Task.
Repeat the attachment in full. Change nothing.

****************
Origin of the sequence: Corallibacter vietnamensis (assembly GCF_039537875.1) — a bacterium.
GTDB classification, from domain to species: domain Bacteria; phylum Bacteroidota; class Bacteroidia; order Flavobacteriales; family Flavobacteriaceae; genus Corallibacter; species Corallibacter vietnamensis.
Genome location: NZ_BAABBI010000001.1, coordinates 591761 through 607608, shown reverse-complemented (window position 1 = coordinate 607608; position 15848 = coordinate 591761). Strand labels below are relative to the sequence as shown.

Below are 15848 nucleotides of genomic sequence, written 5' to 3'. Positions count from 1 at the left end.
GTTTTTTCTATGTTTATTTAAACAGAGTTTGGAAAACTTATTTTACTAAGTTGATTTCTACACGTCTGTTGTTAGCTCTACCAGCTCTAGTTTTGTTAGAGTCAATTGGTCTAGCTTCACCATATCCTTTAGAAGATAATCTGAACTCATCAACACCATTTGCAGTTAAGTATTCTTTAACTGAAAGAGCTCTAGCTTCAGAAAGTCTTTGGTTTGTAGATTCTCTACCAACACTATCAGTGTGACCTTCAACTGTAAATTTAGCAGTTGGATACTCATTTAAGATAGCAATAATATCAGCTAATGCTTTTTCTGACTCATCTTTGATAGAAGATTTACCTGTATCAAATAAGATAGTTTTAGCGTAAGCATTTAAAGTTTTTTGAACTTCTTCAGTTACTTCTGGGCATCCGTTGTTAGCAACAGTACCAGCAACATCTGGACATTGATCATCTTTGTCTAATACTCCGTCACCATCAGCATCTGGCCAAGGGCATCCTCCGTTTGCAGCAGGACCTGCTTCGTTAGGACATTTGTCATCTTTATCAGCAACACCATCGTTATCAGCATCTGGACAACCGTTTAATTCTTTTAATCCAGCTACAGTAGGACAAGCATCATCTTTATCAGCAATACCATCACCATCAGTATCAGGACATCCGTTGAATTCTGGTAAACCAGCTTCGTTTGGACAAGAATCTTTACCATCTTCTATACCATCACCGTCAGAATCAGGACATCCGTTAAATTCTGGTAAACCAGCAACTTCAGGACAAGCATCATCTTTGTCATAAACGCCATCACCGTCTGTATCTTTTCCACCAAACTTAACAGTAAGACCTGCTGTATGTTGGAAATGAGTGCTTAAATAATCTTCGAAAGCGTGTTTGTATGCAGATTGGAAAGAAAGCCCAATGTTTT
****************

Origin of the sequence: Corallibacter vietnamensis (assembly GCF_039537875.1) — a bacterium.
GTDB classification, from domain to species: domain Bacteria; phylum Bacteroidota; class Bacteroidia; order Flavobacteriales; family Flavobacteriaceae; genus Corallibacter; species Corallibacter vietnamensis.
Genome location: NZ_BAABBI010000001.1, coordinates 591761 through 607608, shown reverse-complemented (window position 1 = coordinate 607608; position 15848 = coordinate 591761). Strand labels below are relative to the sequence as shown.

Below are 15848 nucleotides of genomic sequence, written 5' to 3'. Positions count from 1 at the left end.
GTTTTTTCTATGTTTATTTAAACAGAGTTTGGAAAACTTATTTTACTAAGTTGATTTCTACACGTCTGTTGTTAGCTCTACCAGCTCTAGTTTTGTTAGAGTCAATTGGTCTAGCTTCACCATATCCTTTAGAAGATAATCTGAACTCATCAACACCATTTGCAGTTAAGTATTCTTTAACTGAAAGAGCTCTAGCTTCAGAAAGTCTTTGGTTTGTAGATTCTCTACCAACACTATCAGTGTGACCTTCAACTGTAAATTTAGCAGTTGGATACTCATTTAAGATAGCAATAATATCAGCTAATGCTTTTTCTGACTCATCTTTGATAGAAGATTTACCTGTATCAAATAAGATAGTTTTAGCGTAAGCATTTAAAGTTTTTTGAACTTCTTCAGTTACTTCTGGGCATCCGTTGTTAGCAACAGTACCAGCAACATCTGGACATTGATCATCTTTGTCTAATACTCCGTCACCATCAGCATCTGGCCAAGGGCATCCTCCGTTTGCAGCAGGACCTGCTTCGTTAGGACATTTGTCATCTTTATCAGCAACACCATCGTTATCAGCATCTGGACAACCGTTTAATTCTTTTAATCCAGCTACAGTAGGACAAGCATCATCTTTATCAGCAATACCATCACCATCAGTATCAGGACATCCGTTGAATTCTGGTAAACCAGCTTCGTTTGGACAAGAATCTTTACCATCTTCTATACCATCACCGTCAGAATCAGGACATCCGTTAAATTCTGGTAAACCAGCAACTTCAGGACAAGCATCATCTTTGTCATAAACGCCATCACCGTCTGTATCTTTTCCACCAAACTTAACAGTAAGACCTGCTGTATGTTGGAAATGAGTGCTTAAATAATCTTCGAAAGCGTGTTTGTATGCAGATTGGAAAGAAAGCCCAATGTTTT